Erdoğan’s Rule by Royal Decree: Turkey’s Contempt for The Rule of Law

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– New research decodes how Turkey brands law abiding & peaceful people as terrorists

The authoritarian government of President Recep Tayyip Erdogan’s open contempt for the rule of law has plunged Turkey into an abject lawlessness whereby innocent people were jailed on absurd charges from possessing a dollar bill, cancelling cable TV subscription to purchasing the largest circulated daily and being a member of the union, a new 42-page study by Stockholm Center for Freedom (SCF) has revealed.

Millions of people in Turkey are deemed suspects by the government that abuse the criminal justice system to fabricate charges and lock up the law-abiding citizens just because they were involved with businesses, NGOs and unions that were considered to be critical of Erdogan regime.

According to the government’s own admission, 50,510 people were arrested and 169,013 have been faced legal actions, most in the form of detention. More than 150,000 judges, teachers, doctors, police, academics and other civil servants were fired summarily and branded as terrorists by government’s law-decrees, otherwise known as Erdogan’s royal decrees in the last year alone.

“If you look at the purported criminal evidence cited by prosecutors and courts for jailing tens of thousands of people under terrorism and coup charges, Erdoğan government can easily label millions of people in Turkey as terrorists and putschists,” Abdullah Bozkurt, SCF President said.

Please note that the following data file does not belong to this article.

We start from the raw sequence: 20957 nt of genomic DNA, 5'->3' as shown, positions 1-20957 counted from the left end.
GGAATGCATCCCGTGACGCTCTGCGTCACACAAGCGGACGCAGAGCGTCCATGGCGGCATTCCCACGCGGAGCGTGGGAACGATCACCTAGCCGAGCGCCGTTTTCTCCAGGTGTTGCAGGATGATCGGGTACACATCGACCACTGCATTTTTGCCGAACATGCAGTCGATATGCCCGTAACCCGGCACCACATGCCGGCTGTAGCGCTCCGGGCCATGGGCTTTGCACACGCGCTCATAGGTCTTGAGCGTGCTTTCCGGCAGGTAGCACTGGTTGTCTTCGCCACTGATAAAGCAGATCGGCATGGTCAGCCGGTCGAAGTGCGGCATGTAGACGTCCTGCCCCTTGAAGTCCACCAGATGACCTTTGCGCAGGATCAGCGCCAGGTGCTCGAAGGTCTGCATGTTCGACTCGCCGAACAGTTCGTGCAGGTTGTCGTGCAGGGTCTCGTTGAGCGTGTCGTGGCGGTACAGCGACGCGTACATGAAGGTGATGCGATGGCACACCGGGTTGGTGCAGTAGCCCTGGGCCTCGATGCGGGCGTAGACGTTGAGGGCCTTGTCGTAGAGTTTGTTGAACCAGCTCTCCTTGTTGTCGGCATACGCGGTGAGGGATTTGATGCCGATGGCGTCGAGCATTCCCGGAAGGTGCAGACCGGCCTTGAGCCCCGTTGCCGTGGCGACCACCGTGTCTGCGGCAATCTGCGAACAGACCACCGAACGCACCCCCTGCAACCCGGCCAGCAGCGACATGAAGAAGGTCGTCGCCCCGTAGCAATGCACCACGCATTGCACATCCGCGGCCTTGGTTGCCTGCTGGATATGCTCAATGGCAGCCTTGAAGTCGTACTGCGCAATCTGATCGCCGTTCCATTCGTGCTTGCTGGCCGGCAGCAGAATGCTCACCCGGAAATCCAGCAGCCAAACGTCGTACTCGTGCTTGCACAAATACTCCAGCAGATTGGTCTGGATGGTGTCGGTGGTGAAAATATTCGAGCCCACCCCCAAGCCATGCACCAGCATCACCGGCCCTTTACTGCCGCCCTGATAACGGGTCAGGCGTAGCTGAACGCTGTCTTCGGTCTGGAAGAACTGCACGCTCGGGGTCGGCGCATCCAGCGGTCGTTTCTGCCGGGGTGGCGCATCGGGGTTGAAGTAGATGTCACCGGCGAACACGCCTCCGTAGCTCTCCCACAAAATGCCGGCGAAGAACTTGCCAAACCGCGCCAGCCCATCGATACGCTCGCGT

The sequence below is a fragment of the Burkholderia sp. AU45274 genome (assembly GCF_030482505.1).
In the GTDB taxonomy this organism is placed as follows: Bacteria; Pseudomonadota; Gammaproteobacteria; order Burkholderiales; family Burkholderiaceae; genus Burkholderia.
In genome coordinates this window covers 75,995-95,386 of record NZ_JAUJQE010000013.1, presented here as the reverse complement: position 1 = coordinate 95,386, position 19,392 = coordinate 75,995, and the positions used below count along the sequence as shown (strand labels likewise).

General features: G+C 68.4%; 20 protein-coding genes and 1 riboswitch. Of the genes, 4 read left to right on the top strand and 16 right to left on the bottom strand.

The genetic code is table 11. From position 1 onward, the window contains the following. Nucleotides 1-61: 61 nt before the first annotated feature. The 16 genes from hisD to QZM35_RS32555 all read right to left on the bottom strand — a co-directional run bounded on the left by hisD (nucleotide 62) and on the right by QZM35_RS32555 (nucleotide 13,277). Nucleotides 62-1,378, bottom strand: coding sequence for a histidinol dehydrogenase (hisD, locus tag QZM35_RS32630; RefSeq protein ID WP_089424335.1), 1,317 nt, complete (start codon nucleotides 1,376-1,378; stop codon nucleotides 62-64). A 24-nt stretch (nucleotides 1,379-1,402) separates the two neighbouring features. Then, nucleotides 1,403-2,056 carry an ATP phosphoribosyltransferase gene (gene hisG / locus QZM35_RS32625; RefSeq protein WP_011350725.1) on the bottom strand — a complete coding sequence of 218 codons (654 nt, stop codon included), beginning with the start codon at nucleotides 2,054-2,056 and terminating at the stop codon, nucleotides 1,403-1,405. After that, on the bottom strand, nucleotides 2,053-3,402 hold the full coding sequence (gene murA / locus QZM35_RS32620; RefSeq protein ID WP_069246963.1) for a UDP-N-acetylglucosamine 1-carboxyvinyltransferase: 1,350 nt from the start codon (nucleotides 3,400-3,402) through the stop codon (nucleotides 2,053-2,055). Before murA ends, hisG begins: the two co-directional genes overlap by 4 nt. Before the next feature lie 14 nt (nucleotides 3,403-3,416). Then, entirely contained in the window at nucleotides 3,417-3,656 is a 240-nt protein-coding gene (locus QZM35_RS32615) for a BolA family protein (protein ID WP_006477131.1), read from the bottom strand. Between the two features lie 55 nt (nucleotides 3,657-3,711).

“Turkish government inventing new crimes that have no basis in the penal code and clearly against the articles of the European Convention on Human Rights to which Turkey is a party,”’ he added.

The witch-hunt persecution has taken its big toll on participants and volunteers of the civic group Gülen movement, inspired by the US-based Turkish Muslim scholar Fethullah Gülen who has been an outspoken critic of President Erdoğan on corruption in the government and Erdoğan’s aiding and abetting to armed Jihadist groups in Syria. Kurdish political movement and leftist groups have also taken their share of persecution under Erdoğan regime as well.

In this study, SCF have reviewed tens of thousands of pages of court documents, indictments, depositions and arrests warrants to identify the absurd pretexts used by prosecutors to indict suspects and judges to jail innocent people who are alleged to have been affiliated with the Gülen movement.

The most notable ones that stand out from the rest include the following. The list is certainly not an exhaustive one but tells the tale of terrible state of the rule of law in Turkey.

  1. Subscription to Zaman daily: The newspaper sold as many as 1.2 million copies at its peak, especially right after the corruption scandals that incriminated Erdoğan, his family members and his business and political associates.
  2. Being a client of Bank Asya: One of three leading banks in Turkey with the highest liquidity in Turkey. It was seized by the government on false charges. It had 1,5 million clients.
  3. Union membership: The Aksiyon-İş Union, a confederation of unions representing labor in various sectors, was targeted by government because of its opposition stand. It had 22,104 members.